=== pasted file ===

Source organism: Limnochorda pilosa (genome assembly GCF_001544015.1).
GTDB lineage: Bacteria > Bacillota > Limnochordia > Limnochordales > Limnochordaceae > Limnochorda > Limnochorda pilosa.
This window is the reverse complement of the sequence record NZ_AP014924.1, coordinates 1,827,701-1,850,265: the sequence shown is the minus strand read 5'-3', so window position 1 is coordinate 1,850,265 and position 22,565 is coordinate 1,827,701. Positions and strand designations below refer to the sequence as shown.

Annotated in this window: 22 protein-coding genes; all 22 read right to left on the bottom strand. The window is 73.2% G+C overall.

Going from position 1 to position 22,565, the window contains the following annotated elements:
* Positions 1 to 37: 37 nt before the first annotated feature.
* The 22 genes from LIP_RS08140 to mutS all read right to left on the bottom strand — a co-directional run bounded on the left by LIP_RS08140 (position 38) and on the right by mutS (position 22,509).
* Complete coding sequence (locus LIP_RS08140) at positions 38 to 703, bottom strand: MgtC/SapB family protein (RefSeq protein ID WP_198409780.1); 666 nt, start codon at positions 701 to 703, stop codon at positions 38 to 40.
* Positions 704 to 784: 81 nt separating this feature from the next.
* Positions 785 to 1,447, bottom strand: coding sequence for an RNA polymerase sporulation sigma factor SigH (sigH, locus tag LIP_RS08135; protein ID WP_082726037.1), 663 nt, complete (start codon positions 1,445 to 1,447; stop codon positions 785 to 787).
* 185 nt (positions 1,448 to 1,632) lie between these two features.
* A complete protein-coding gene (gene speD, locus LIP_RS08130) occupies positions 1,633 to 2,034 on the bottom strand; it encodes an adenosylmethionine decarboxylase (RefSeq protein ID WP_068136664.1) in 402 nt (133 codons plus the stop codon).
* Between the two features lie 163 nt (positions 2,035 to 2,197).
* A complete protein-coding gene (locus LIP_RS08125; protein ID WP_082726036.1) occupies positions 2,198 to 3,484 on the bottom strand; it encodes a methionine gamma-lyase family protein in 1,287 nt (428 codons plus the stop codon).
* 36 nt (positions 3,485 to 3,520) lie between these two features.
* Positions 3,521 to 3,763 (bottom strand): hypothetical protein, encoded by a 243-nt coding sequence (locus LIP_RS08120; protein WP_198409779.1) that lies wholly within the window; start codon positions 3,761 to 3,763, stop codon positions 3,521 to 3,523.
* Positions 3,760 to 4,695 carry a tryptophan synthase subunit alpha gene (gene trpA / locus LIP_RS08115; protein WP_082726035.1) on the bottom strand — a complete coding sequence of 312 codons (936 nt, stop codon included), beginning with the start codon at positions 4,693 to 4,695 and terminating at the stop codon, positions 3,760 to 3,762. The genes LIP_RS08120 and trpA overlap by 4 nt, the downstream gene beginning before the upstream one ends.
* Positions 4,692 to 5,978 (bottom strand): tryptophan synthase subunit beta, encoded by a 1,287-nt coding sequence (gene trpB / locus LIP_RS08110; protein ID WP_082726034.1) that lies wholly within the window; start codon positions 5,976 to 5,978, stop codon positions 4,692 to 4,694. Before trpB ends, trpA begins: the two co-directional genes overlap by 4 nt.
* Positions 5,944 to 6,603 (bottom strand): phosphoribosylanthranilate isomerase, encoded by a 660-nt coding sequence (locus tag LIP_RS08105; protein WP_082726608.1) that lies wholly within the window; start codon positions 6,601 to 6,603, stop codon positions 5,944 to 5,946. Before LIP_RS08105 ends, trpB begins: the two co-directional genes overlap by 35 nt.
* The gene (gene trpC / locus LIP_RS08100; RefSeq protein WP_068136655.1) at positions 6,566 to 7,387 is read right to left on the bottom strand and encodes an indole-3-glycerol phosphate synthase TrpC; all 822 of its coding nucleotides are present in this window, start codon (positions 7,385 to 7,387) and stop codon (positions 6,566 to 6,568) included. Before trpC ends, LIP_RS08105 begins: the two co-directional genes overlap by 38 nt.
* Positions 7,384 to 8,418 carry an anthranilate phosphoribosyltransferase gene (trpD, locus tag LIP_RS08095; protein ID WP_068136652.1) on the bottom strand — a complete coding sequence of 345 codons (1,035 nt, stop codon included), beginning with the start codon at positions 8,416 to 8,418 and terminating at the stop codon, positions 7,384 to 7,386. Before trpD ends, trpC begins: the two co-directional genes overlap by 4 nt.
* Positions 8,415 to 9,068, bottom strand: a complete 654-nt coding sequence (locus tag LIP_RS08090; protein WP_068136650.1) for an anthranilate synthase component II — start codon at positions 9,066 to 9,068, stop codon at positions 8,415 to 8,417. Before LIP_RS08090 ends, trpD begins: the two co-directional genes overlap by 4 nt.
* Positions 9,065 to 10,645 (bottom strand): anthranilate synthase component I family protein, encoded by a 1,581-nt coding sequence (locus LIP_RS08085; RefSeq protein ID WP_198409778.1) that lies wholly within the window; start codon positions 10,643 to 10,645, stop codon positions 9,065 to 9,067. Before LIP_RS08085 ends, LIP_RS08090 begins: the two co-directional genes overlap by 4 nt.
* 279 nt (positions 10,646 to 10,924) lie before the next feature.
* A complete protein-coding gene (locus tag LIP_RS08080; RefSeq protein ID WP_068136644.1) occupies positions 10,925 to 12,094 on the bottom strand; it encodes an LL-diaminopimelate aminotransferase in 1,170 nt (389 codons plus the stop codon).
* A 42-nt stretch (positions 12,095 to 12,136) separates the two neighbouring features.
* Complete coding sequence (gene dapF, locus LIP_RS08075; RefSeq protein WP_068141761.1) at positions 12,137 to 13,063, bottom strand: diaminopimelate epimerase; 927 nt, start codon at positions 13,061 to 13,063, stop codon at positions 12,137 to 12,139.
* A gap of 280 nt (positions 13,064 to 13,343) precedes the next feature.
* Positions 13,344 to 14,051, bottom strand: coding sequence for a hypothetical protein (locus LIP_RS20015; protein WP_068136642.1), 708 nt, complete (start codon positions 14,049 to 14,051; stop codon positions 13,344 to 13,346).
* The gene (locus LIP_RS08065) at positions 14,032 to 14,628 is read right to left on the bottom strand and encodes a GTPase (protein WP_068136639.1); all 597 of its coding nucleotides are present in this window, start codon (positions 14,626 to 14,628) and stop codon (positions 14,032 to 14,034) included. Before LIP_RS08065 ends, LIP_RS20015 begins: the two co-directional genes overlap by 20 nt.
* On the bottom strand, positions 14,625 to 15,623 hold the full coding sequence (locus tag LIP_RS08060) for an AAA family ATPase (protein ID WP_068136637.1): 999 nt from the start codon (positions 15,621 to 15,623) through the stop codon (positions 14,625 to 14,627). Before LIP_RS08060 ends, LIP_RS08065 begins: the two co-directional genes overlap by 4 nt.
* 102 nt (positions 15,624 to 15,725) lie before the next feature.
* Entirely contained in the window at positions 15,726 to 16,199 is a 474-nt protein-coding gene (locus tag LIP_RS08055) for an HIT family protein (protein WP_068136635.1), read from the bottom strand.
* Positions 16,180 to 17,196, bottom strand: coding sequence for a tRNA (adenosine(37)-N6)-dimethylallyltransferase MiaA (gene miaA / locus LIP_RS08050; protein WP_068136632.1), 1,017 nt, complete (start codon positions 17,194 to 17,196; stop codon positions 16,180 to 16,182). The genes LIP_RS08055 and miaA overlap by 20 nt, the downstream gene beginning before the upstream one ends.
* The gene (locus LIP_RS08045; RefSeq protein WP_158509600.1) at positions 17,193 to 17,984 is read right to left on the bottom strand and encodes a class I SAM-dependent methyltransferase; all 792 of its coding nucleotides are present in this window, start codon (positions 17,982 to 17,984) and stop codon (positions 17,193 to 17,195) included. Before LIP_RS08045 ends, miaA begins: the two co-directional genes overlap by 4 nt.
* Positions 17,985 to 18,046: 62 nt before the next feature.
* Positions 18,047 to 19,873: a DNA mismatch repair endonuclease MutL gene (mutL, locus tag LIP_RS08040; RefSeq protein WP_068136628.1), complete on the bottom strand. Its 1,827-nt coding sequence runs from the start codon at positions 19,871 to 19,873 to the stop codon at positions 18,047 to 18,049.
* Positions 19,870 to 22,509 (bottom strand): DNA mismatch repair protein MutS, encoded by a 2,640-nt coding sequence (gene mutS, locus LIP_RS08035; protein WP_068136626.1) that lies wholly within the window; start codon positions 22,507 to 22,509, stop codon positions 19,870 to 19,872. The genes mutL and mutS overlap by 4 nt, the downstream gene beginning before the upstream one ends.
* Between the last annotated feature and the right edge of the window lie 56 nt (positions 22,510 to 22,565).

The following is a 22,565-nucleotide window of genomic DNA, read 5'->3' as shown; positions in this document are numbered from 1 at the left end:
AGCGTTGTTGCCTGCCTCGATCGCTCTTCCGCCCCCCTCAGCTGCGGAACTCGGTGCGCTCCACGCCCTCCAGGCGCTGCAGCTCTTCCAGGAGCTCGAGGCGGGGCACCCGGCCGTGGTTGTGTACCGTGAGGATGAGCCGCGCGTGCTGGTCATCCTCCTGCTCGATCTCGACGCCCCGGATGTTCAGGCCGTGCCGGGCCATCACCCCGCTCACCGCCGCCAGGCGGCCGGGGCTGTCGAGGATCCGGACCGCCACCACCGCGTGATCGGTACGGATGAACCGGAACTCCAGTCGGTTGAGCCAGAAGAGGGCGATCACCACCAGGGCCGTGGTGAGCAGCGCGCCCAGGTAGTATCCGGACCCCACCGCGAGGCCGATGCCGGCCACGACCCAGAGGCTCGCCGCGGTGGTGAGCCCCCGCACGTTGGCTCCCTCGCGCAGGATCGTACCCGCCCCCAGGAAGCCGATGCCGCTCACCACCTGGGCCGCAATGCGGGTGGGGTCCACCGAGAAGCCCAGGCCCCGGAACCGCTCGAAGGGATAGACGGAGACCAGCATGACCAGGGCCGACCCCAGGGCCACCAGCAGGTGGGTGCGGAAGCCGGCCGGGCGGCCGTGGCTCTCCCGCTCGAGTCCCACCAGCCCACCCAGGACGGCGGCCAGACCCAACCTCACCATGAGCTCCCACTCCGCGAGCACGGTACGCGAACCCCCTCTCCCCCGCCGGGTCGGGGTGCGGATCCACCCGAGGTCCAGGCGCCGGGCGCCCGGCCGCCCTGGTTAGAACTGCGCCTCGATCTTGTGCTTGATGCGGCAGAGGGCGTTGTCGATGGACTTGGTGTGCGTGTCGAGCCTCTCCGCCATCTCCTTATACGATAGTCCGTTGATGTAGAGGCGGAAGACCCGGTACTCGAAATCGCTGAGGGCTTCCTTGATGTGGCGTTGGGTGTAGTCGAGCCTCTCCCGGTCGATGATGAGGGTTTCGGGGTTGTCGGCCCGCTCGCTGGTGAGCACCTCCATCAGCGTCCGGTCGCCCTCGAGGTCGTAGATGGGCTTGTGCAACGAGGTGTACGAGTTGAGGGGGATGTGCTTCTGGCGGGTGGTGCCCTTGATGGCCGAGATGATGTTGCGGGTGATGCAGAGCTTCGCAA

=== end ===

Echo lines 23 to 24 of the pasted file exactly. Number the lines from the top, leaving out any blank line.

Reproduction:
* Positions 9,065 to 10,645 (bottom strand): anthranilate synthase component I family protein, encoded by a 1,581-nt coding sequence (locus LIP_RS08085; RefSeq protein ID WP_198409778.1) that lies wholly within the window; start codon positions 10,643 to 10,645, stop codon positions 9,065 to 9,067. Before LIP_RS08085 ends, LIP_RS08090 begins: the two co-directional genes overlap by 4 nt.
* 279 nt (positions 10,646 to 10,924) lie before the next feature.